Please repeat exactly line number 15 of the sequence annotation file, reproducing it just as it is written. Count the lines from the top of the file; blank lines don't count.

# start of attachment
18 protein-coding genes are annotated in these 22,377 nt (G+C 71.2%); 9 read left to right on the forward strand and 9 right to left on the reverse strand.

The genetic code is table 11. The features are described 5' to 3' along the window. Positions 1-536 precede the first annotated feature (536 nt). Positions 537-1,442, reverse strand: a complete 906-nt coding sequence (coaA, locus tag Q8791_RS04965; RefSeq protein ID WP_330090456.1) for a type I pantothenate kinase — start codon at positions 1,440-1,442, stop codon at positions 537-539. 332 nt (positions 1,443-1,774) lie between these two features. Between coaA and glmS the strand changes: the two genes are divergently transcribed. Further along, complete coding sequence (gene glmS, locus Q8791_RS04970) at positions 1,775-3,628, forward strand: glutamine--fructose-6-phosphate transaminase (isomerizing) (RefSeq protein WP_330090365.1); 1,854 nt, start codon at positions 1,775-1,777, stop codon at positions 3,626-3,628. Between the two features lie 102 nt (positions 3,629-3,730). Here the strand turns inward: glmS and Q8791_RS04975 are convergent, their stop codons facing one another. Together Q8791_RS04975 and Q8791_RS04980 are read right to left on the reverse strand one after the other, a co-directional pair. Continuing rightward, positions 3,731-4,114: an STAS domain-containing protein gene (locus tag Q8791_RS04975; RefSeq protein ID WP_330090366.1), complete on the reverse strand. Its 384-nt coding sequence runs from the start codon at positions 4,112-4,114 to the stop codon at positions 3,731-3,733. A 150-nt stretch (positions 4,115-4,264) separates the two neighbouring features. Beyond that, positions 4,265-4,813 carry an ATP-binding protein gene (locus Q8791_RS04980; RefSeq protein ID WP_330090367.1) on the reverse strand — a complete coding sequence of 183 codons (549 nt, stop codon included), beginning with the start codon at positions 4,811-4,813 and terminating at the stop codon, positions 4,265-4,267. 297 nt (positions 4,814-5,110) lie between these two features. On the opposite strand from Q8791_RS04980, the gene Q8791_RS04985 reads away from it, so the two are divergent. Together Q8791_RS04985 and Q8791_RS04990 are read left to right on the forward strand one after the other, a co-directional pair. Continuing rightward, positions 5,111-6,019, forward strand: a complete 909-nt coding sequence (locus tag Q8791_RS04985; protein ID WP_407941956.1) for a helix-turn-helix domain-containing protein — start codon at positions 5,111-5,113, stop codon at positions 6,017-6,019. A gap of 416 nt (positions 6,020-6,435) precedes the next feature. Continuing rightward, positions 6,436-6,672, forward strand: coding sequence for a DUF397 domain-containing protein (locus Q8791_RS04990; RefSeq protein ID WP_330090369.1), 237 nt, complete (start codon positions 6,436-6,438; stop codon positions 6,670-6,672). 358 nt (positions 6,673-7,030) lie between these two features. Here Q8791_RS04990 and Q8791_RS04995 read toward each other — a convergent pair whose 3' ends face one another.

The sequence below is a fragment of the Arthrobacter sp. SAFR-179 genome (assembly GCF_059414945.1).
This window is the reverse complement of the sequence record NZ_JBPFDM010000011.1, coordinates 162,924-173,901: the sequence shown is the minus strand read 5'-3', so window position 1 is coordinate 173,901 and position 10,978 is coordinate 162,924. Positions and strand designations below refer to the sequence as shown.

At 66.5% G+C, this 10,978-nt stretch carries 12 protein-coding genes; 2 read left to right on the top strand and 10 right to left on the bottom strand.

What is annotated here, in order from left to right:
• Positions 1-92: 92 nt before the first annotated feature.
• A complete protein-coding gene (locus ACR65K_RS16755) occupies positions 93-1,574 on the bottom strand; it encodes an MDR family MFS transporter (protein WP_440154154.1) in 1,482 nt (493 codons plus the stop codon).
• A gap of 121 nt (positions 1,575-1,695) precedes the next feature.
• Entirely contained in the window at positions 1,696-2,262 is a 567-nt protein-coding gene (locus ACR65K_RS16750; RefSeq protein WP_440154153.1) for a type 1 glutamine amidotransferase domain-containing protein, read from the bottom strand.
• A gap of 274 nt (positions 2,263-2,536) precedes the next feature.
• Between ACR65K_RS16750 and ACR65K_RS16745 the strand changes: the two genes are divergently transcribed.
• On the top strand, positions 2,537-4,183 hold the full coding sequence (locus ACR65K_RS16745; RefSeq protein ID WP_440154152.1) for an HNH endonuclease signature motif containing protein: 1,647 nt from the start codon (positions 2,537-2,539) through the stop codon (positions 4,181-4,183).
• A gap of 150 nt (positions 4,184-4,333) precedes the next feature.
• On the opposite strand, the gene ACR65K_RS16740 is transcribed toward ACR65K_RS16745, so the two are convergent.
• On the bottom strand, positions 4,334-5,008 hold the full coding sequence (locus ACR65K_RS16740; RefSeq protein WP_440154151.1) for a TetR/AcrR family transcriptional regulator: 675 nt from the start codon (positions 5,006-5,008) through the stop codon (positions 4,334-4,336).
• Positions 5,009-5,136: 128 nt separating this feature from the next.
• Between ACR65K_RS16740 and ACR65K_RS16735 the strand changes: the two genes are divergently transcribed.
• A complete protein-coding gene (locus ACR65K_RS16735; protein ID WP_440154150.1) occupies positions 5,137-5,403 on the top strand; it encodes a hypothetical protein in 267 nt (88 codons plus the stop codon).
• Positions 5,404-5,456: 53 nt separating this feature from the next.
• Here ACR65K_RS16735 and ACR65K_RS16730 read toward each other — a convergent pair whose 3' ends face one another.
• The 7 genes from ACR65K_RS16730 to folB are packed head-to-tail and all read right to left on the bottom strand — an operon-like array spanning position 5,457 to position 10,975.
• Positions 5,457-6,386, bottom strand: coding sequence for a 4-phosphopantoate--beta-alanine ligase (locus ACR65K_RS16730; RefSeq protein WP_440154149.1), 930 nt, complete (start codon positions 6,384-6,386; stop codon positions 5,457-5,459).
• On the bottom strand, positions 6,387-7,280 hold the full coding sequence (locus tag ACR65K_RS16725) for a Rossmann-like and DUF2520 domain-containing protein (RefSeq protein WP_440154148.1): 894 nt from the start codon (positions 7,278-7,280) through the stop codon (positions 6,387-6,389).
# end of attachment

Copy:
• On the opposite strand, the gene ACR65K_RS16740 is transcribed toward ACR65K_RS16745, so the two are convergent.